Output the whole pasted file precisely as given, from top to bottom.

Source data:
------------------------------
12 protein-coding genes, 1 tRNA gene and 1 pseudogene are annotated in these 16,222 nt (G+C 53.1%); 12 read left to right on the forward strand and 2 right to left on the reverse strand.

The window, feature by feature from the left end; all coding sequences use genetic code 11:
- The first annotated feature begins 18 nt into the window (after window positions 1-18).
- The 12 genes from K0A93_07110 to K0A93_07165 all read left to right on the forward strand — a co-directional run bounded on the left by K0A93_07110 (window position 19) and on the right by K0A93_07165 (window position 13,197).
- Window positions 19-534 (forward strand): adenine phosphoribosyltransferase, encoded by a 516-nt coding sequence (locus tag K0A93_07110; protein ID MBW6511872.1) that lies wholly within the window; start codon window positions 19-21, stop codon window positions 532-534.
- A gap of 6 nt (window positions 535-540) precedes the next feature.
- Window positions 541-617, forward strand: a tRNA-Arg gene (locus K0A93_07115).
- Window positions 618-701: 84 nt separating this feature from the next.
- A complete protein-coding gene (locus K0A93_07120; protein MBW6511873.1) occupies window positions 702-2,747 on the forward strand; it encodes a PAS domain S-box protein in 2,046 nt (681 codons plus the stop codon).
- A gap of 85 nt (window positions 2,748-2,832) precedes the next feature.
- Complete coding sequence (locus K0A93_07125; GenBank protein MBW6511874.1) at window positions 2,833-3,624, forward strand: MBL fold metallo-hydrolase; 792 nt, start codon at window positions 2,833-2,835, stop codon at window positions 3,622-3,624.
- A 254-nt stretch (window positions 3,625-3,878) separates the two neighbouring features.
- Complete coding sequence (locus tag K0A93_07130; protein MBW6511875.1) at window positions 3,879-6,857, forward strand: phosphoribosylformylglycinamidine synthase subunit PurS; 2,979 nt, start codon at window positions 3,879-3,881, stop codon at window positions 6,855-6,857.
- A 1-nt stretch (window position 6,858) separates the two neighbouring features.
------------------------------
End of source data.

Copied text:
12 protein-coding genes, 1 tRNA gene and 1 pseudogene are annotated in these 16,222 nt (G+C 53.1%); 12 read left to right on the forward strand and 2 right to left on the reverse strand.

The window, feature by feature from the left end; all coding sequences use genetic code 11:
- The first annotated feature begins 18 nt into the window (after window positions 1-18).
- The 12 genes from K0A93_07110 to K0A93_07165 all read left to right on the forward strand — a co-directional run bounded on the left by K0A93_07110 (window position 19) and on the right by K0A93_07165 (window position 13,197).
- Window positions 19-534 (forward strand): adenine phosphoribosyltransferase, encoded by a 516-nt coding sequence (locus tag K0A93_07110; protein ID MBW6511872.1) that lies wholly within the window; start codon window positions 19-21, stop codon window positions 532-534.
- A gap of 6 nt (window positions 535-540) precedes the next feature.
- Window positions 541-617, forward strand: a tRNA-Arg gene (locus K0A93_07115).
- Window positions 618-701: 84 nt separating this feature from the next.
- A complete protein-coding gene (locus K0A93_07120; protein MBW6511873.1) occupies window positions 702-2,747 on the forward strand; it encodes a PAS domain S-box protein in 2,046 nt (681 codons plus the stop codon).
- A gap of 85 nt (window positions 2,748-2,832) precedes the next feature.
- Complete coding sequence (locus K0A93_07125; GenBank protein MBW6511874.1) at window positions 2,833-3,624, forward strand: MBL fold metallo-hydrolase; 792 nt, start codon at window positions 2,833-2,835, stop codon at window positions 3,622-3,624.
- A 254-nt stretch (window positions 3,625-3,878) separates the two neighbouring features.
- Complete coding sequence (locus tag K0A93_07130; protein MBW6511875.1) at window positions 3,879-6,857, forward strand: phosphoribosylformylglycinamidine synthase subunit PurS; 2,979 nt, start codon at window positions 3,879-3,881, stop codon at window positions 6,855-6,857.
- A 1-nt stretch (window position 6,858) separates the two neighbouring features.